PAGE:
NIST RoboCrane® Cuts Aircraft Maintenance Costs
From NIST Tech Beat: July 6, 2006
Contact: John Blair
A revolutionary robotic platform developed by the National Institute of Standards and Technology (NIST) has been adapted for the U.S. Air Force to address the critical, expensive, and nasty work of stripping old paint from large aircraft. The robot’s work platform, which “floats” in mid air suspended by a web of computer-controlled cables, promises to drastically reduce paint-stripping time per airplane, cut costs and lessen incidents of operator stress and injury.
Air Force maintenance rules require that the coatings on large aircraft be stripped off and replaced every five to six years. The stripping process is difficult and hazardous, filling the air with toxic dust and vapors. The task is currently done by maintenance workers in hot, movement–inhibiting protective suits climbing on scaffolding erected around the airplane. Using the new “Aerial Multi-axis Platform” (AMP), a worker in a protected cab can operate the automated high-pressure blast nozzles of the paint-stripping machinery, moving easily around the aircraft suspended from the aircraft hanger’s ceiling. This robotic approach allows the operator to guide several concurrent nozzles, vastly improving productivity over the conventional single nozzle, hands-on approach. The AMP uses NIST’s RoboCrane® technology in which six hoist cables from three upper support points tautly support, stabilize, and maneuver the work platform. It eliminates the need for scaffolding and other ground-base equipment that is time consuming to set up and hinders other operations within the hanger.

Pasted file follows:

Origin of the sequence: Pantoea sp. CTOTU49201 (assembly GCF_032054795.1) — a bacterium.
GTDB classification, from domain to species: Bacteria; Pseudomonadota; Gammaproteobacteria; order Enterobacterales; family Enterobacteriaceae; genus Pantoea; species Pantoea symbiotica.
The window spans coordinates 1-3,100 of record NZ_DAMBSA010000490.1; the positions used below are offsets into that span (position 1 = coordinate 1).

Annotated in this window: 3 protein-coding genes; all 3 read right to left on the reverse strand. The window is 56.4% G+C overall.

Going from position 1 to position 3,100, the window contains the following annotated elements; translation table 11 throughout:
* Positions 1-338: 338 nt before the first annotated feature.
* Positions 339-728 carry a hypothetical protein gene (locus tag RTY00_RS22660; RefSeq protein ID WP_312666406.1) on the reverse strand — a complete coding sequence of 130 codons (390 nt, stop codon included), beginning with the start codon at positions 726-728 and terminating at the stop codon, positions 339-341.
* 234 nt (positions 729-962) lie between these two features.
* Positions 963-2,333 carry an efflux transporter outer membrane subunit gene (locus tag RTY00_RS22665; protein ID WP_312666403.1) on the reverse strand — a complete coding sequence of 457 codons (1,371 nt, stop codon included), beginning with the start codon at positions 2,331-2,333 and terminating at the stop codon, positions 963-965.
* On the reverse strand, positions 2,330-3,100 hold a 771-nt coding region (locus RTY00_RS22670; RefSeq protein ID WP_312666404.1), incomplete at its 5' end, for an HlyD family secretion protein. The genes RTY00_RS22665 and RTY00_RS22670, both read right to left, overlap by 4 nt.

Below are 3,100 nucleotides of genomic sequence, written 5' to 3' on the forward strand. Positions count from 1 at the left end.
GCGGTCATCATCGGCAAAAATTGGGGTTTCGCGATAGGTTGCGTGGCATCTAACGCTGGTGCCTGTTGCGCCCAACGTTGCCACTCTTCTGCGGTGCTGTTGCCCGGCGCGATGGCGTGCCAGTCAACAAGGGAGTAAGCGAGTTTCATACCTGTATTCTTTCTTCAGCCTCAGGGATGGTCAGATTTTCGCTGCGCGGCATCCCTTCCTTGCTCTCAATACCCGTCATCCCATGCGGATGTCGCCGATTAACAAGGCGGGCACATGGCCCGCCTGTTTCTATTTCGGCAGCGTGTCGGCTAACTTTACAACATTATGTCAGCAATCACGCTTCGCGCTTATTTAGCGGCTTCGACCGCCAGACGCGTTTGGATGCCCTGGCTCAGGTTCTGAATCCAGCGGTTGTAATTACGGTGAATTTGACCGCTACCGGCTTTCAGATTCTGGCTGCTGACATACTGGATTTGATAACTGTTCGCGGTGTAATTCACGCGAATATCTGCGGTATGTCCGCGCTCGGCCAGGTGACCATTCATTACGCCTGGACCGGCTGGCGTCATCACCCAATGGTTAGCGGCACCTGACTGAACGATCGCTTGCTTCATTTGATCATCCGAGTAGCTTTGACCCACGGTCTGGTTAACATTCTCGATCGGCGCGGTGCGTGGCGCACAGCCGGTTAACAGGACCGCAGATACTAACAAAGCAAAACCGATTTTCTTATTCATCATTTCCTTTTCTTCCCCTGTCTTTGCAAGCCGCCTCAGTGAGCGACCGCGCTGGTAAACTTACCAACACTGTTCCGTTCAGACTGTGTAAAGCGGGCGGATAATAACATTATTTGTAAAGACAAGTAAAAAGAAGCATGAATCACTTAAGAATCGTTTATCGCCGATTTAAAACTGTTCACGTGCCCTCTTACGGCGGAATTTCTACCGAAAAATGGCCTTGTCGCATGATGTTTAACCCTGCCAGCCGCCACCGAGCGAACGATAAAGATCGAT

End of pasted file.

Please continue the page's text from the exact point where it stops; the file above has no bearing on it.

The AMP was adapted for aircraft maintenance operations by NIST in partnership with the U.S. Technology Corporation, with sponsorship from the Air Force Research Laboratory (AFRL). According to AFRL’s Manufacturing Technology program, the AMP dramatically improves the quality and productivity of the paint stripping operations—one third of the overall maintenance process. Tests demonstrate that a worker with the AMP can strip up to 10-20 square feet per minute. A single operator can comfortably work an entire eight hour shift rather than taking the frequent breaks needed with the current de-painting process. The AMP design reduces the process time to strip old paint from an aircraft by 40-50 percent, the equivalent of four to five days for a C-5 aircraft.
Two production AMP systems are being installed at the Air Force’s Warner Robins Air Logistics Center in Georgia for C-130 coating removal. The technology also is expected to be of use to the commercial aircraft industry.